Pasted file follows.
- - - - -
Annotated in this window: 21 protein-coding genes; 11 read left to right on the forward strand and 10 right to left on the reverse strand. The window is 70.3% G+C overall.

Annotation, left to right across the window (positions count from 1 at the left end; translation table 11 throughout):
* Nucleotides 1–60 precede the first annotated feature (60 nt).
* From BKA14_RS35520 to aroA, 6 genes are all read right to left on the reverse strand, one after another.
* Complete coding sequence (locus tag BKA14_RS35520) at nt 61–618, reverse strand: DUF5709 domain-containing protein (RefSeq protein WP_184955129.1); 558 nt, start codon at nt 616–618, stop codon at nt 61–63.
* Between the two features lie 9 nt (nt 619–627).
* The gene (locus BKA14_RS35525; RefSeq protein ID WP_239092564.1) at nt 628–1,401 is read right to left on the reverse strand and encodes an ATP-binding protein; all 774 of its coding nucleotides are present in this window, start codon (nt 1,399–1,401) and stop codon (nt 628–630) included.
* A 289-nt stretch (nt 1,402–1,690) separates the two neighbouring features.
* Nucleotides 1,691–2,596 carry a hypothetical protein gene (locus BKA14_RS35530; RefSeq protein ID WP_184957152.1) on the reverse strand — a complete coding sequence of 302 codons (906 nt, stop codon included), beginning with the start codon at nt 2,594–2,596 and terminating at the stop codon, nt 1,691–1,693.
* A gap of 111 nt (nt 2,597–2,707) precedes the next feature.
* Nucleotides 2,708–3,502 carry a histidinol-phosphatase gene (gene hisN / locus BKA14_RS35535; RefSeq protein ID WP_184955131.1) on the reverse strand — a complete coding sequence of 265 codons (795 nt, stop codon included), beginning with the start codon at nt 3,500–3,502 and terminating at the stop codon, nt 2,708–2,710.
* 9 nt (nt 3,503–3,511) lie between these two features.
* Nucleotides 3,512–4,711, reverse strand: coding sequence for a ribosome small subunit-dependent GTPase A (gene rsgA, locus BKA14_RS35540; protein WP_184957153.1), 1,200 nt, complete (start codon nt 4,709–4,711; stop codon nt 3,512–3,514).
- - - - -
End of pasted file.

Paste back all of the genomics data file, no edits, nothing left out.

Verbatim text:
Annotated in this window: 21 protein-coding genes; 11 read left to right on the forward strand and 10 right to left on the reverse strand. The window is 70.3% G+C overall.

Annotation, left to right across the window (positions count from 1 at the left end; translation table 11 throughout):
* Nucleotides 1–60 precede the first annotated feature (60 nt).
* From BKA14_RS35520 to aroA, 6 genes are all read right to left on the reverse strand, one after another.
* Complete coding sequence (locus tag BKA14_RS35520) at nt 61–618, reverse strand: DUF5709 domain-containing protein (RefSeq protein WP_184955129.1); 558 nt, start codon at nt 616–618, stop codon at nt 61–63.
* Between the two features lie 9 nt (nt 619–627).
* The gene (locus BKA14_RS35525; RefSeq protein ID WP_239092564.1) at nt 628–1,401 is read right to left on the reverse strand and encodes an ATP-binding protein; all 774 of its coding nucleotides are present in this window, start codon (nt 1,399–1,401) and stop codon (nt 628–630) included.
* A 289-nt stretch (nt 1,402–1,690) separates the two neighbouring features.
* Nucleotides 1,691–2,596 carry a hypothetical protein gene (locus BKA14_RS35530; RefSeq protein ID WP_184957152.1) on the reverse strand — a complete coding sequence of 302 codons (906 nt, stop codon included), beginning with the start codon at nt 2,594–2,596 and terminating at the stop codon, nt 1,691–1,693.
* A gap of 111 nt (nt 2,597–2,707) precedes the next feature.
* Nucleotides 2,708–3,502 carry a histidinol-phosphatase gene (gene hisN / locus BKA14_RS35535; RefSeq protein ID WP_184955131.1) on the reverse strand — a complete coding sequence of 265 codons (795 nt, stop codon included), beginning with the start codon at nt 3,500–3,502 and terminating at the stop codon, nt 2,708–2,710.
* 9 nt (nt 3,503–3,511) lie between these two features.
* Nucleotides 3,512–4,711, reverse strand: coding sequence for a ribosome small subunit-dependent GTPase A (gene rsgA, locus BKA14_RS35540; protein WP_184957153.1), 1,200 nt, complete (start codon nt 4,709–4,711; stop codon nt 3,512–3,514).